2010 NHL Playoffs: Game 6 Win Would Leave San Jose Rocky-Mountain High

Patrick Goulding IIAnalyst IApril 24, 2010

Most San Jose Sharks fans will probably concur that after the devastation of winning the President’s Trophy and losing in Round One to the “No-Longer Mighty” Ducks of Anaheim in 2009, a seven-game, hard-fought, character-building opening-round series win over the Colorado Avalanche would look pretty good.

After all, the Avalanche are a young team on the rise.

They have given the Sharks quite a series in Round One, and taken full advantage of a few fortuitous bounces and calls. After a deflating Game 3 overtime loss, it seemed the ghosts of playoffs past would continue to haunt the Sharks in 2010.

In order to avoid Game 7, the Sharks would have to do something that has rarely been accomplished in the parity-filled NHL playoffs, something the Sharks have not accomplished since 2007 against Nashville in the first round—win three games in a row.

Having fought back twice in the series already, the Sharks would do well to just get out of the first round in seven games.

Winning three in a row in this series is asking too much. Heck, playing seven games would help keep the Sharks sharp moving into the second round, right?

Actually, putting the series away in six games would be a major boon to the Sharks moving forward.

HP Pavilion vendors, Comcast Sportsnet California, the Sharks corporate partners, the Versus Network, and perhaps the odd masochistic fan probably will not agree. There is much to be gained, however, by the Sharks advancing on Saturday night.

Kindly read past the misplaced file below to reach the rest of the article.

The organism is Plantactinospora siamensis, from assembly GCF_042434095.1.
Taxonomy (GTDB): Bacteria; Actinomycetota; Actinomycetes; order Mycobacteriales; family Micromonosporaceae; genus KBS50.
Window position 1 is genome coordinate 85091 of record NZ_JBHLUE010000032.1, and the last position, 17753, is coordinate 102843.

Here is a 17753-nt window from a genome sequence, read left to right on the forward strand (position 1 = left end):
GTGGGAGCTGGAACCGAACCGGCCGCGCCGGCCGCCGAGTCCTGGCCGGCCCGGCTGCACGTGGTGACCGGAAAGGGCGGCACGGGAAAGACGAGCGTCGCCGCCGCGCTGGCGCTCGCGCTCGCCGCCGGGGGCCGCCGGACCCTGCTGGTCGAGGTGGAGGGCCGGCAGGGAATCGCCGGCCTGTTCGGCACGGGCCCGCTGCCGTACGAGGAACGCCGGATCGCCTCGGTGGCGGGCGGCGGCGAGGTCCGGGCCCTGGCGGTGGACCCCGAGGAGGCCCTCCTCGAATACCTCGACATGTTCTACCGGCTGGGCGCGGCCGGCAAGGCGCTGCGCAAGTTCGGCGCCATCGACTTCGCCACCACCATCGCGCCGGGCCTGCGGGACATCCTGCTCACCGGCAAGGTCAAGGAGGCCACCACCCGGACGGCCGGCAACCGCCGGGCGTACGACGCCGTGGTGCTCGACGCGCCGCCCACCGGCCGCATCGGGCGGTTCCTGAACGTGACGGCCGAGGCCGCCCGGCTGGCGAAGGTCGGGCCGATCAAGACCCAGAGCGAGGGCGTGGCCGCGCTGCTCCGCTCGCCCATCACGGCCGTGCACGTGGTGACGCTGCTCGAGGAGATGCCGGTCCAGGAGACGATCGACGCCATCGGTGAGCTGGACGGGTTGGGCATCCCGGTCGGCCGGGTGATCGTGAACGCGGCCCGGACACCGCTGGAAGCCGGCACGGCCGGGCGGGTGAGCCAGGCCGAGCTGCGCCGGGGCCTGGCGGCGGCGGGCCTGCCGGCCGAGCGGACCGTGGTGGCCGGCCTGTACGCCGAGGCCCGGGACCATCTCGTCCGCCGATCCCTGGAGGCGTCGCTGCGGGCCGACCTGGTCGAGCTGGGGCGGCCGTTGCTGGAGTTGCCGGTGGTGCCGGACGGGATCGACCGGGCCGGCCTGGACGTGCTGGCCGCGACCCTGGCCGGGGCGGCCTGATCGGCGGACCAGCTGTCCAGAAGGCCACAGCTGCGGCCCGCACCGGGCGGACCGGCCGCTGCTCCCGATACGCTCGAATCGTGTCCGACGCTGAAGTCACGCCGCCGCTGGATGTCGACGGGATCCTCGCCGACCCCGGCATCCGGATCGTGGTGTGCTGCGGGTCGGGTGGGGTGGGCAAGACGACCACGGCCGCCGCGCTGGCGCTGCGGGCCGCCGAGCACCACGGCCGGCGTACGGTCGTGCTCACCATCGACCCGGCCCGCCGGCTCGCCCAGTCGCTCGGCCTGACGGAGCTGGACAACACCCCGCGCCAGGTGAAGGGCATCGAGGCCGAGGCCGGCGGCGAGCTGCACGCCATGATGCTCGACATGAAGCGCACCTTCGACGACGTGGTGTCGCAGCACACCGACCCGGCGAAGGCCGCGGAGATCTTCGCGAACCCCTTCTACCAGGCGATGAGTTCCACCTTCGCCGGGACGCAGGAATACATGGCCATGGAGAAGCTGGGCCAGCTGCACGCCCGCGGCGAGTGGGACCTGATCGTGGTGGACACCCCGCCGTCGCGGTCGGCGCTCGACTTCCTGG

They averted the disaster that past Sharks playoff teams likely would have fallen into in Game 4—falling behind three games to one despite showing dominance throughout the series.

Then the Sharks played perhaps their most complete playoff game in several years Thursday night, punishing the Avalanche 5-0.

The Sharks finally looked like a one-seed playing an eight-seed, and their second-straight victory set them up with all the confidence and momentum in the world. It also gave them the opportunity to end the series in six games.

Doing so would buy the Sharks at least two extra days off.

That is time that could be used to work on the odd communication and focus lapses that cost the Sharks at times in the series and mend slightly dinged-up players like Dany Heatley.

Detroit plays Game 6 of its series at home with a chance to end it, but the other two Western Conference battles could easily go to seven games. The extra rest could prove big for the Sharks down the road.

Winning the series in six games, while riding a three-game winning streak, would also help progress the Sharks’ new-found and previously elusive playoff momentum, confidence, and mojo.

Momentum is only important until the next drop of the puck, but the Sharks have rarely found playoff swagger in recent years, and building on a 5-0 victory could help foster some of that.

Are the Sharks dead in the water (no pun intended) if they drop Saturday’s game?

Of course not.

Having the final game at home is the entire reason you battle all year to get home ice advantage. But in a series that has had its fair share of surprises, why let everything come down to one game, and potentially one fluky goal?

The Sharks would do well to win in Denver Saturday night, but it will not be easy.

The Avalanche team, and goalie Craig Anderson in particular, will be hungry to redeem themselves after being embarrassed in Game 5.

But if the Sharks play the way they have over the last three games, it should be on to the second round with no need for a game Monday night.

If the Sharks can clear this hurdle, it very well could propel them to great things. I see many Sharks fans with many long beards in weeks to come.

Keep the faith!